Say they are apostles - probably Judaizers. Ignatius ('Ad Ephesum,' 6) says, 'Onesimus praises exceedingly your good discipline, that no heresy dwells among you;' and ('Ad Ephesum,' 9), 'Ye did not permit those having evil doctrine to sow their seed, but closed your ears.'

Verse 3

And hast borne, and hast patience, and for my name's sake hast laboured, and hast not fainted.

Borne ... patience. 'Aleph (') A B C, Vulgate, transpose. 'Thou, hast borne' my reproach ('Aleph (') adds 'all afflictions' [ thlipsis (G2347) pasas (G3956)]), but 'canst not bear the evil' (Revelation 2:2). A beautiful antithesis.

And ... hast laboured, and hast not fainted. 'Aleph (') B [ekopiasas] A C h, Vulgate, read [ ouk (G3756) kekopiakas (G2872)], 'and ... hast not laboured;' omitting 'and hast fainted.' The difficulty which the received text tried to obviate was the seeming contradiction, 'I know thy labour ... and thou hast not laboured.' What is meant is, 'thou hast not been wearied out with labour.'

Verse 4

Nevertheless I have somewhat against thee, because thou hast left thy first love.

Somewhat ... because - rather, 'I have against thee (this) that,' etc. Not a mere "somewhat:" it is everything. How characteristic of our gracious Lord, that He puts foremost all He can find to approve, and only afterward notes the shortcomings!

Left thy first love - to Christ. Compare 1 Timothy 5:12. See their first love, Ephesians 1:15. This letter was written under Domitian, thirty years since Paul had written to them. Their warmth had given place to lifeless orthodoxy. Compare Paul's view of faith so-called without love, 1 Corinthians 13:2.

Verse 5

Remember therefore from whence thou art fallen, and repent, and do the first works; or else I will come unto thee quickly, and will remove thy candlestick out of his place, except thou repent.

Whence - from what a height.

Do the first works - which flowed from thy first love. Not merely 'feel thy first feelings,' but do works flowing from the same principle as formerly (Galatians 5:6).

I will come - `I am coming' in special judgment on thee.

Quickly. So B; omitted in 'Aleph (') A C, Vulgate, Coptic versions.

Remove thy candlestick out of his place - "remove" the Church from Ephesus elsewhere. 'Removal of the candlestick, not extinction of the candle, is threatened here; judgment for some, the occasion of mercy for others. The seat of the Church has been changed; the Church itself survives. What the East lost, the West has gained. One who lately visited Ephesus found only three Christians, and these so ignorant as scarcely to have heard the names of Paul or John' (Trench).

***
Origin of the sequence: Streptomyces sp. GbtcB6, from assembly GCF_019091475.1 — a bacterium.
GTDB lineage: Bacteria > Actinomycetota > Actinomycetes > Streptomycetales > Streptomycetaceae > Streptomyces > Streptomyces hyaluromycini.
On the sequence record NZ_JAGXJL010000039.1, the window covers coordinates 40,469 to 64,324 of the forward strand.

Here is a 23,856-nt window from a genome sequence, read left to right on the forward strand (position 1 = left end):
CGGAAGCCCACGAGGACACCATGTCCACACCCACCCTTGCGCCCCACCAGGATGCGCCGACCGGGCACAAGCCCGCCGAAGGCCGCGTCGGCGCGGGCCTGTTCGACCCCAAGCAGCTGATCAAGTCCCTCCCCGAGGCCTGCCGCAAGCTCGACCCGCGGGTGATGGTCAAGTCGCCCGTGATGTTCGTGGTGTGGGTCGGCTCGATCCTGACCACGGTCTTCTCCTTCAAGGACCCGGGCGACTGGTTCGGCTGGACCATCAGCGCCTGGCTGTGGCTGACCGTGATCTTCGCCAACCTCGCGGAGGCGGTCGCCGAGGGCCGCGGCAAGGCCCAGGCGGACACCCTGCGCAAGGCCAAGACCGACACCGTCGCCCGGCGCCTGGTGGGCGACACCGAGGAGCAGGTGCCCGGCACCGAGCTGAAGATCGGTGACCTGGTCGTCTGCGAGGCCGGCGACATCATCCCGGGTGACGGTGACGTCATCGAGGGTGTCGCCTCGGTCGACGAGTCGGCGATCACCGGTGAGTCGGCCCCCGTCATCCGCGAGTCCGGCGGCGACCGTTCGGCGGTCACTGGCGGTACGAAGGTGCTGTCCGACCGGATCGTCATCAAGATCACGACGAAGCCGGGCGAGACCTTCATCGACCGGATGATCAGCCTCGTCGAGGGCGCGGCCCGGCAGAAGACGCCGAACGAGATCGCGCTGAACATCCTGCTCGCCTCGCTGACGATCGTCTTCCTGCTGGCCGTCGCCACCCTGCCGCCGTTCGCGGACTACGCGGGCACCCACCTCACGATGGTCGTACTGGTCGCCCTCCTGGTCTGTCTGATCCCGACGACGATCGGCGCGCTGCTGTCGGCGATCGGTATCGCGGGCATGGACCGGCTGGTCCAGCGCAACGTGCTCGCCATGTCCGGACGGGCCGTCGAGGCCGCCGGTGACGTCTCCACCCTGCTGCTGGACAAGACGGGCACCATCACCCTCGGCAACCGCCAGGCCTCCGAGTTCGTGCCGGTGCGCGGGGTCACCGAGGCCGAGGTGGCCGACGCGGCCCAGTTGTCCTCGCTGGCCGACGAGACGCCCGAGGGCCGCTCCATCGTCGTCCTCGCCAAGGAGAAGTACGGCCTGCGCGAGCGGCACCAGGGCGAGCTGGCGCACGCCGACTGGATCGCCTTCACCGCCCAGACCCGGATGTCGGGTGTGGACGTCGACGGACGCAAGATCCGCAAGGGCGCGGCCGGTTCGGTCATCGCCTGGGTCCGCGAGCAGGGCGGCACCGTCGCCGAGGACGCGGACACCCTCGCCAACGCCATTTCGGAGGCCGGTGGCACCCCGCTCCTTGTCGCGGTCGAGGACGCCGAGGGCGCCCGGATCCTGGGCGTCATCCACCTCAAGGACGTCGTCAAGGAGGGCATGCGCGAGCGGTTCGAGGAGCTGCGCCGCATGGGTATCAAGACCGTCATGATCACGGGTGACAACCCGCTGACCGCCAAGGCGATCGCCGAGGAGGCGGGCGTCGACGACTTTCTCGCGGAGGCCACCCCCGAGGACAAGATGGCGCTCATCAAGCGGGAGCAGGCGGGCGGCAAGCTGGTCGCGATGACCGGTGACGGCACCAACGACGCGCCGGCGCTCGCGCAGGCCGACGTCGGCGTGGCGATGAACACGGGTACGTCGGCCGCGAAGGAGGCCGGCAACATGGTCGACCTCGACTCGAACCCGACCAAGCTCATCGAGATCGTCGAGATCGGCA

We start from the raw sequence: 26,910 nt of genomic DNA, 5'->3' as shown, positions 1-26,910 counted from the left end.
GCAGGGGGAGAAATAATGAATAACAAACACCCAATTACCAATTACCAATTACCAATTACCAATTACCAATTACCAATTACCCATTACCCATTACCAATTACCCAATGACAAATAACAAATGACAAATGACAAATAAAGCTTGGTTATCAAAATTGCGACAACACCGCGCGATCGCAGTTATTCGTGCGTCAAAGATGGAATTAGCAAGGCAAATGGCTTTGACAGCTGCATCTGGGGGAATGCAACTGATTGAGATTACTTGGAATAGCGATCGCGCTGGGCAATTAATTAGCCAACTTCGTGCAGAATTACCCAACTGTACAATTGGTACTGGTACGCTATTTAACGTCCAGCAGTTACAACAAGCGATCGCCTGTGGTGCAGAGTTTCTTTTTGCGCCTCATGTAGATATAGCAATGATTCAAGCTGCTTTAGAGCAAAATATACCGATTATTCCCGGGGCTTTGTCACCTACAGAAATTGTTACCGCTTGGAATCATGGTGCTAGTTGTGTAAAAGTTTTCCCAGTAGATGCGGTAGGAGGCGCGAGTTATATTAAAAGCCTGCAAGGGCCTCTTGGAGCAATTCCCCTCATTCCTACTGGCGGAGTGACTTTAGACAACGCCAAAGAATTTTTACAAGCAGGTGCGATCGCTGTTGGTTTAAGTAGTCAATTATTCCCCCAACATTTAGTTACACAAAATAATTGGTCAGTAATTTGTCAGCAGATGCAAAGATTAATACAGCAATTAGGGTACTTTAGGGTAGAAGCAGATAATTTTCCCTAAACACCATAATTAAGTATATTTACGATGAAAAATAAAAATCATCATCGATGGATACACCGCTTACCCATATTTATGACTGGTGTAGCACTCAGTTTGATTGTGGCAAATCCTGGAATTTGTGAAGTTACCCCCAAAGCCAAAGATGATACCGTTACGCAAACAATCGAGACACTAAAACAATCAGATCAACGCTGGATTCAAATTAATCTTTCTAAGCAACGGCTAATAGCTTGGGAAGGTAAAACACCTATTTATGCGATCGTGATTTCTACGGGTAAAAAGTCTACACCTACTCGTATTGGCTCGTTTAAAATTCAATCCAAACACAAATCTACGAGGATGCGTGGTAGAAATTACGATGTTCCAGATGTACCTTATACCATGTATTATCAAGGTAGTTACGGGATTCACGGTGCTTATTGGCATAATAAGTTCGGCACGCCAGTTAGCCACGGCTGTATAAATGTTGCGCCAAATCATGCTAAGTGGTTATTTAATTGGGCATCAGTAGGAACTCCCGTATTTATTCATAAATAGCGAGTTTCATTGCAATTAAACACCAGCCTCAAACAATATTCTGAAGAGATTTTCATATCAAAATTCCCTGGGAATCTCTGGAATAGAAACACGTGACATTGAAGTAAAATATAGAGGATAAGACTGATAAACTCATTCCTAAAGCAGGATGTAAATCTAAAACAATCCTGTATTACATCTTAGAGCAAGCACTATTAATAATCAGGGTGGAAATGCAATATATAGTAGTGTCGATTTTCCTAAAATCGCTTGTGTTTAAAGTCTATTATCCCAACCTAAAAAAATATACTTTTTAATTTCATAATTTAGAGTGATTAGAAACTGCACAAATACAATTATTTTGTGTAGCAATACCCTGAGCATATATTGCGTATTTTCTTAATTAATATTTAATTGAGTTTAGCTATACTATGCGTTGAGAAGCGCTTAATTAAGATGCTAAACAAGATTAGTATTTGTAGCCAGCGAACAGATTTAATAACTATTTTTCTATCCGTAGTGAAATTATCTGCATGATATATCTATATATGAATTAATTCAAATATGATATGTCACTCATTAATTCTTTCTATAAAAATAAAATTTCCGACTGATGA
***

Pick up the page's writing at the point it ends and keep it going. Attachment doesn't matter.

Verse 6

But this thou hast, that thou hatest the deeds of the Nicolaitans, which I also hate.

But. How graciously He returns to praise for our consolation, and as an example to us, that we should show, when we reprove, we have more pleasure in praising than fault-finding.

Hatest the deeds - hate men's evil deeds, not the men.

Nicolaitanes. Irenaeus ('Haereses,' 1: 26, 3) and Tertullian ('Praescriptione Haereticorum,' 46) suppose followers of Nicolas, one of the seven (Acts 6:3; Acts 6:5), as there was a Judas among the twelve. They, Clemens Alexandrinus ('Stromata,' 2: 20; 3: 4) and Epiphanius ('Haereses,' 25), confound the later Gnostic Nicolaitanes, followers of one Nicolas, with those of Revelation. Michaelis' view is: Nicolas (conqueror of the people) is the Greek of Balaam, from the Hebrew: Bil`am (H1109) `Am (H5971), Destroyer of the people. Revelation abounds in duplicate Hebrew and Greek names: Apollyon, Abaddon; Devil, Satan; Yea [ Nai (G3483)], Amen. The name, like other names, Egypt, Babylon, Sodom, is symbolic. Compare Revelation 2:14-15, which shows the true sense; not a sect, but professing Christians who, like Balsam, introduced a false freedom - i:e., licentiousness; a reaction from Judaism, the first danger to the Church, combated in the council of Jerusalem, which, while releasing Gentile converts from legal bondage, required their abstinence from idol meats, and concomitant "fornication;" also in the letter to Galatians. These Nicolaitanes, or followers of Balaam, as Christ designates them by a name expressing their true character, abused Paul's doctrine of the grace of God into a plea for lasciviousness (2 Peter 2:15-16; 2 Peter 2:19; Jude 1:4; Jude 1:11, who both describe such seducers as followers of Balaam). They persuaded many to escape obloquy, by yielding in what was a test of faithfulness, the eating of idol meats: going further, they joined in fornication of the idol feasts, as permitted by Christ's 'law of liberty.' Thus the 'love-feasts' were made like pagan orgies (Jude 1:12).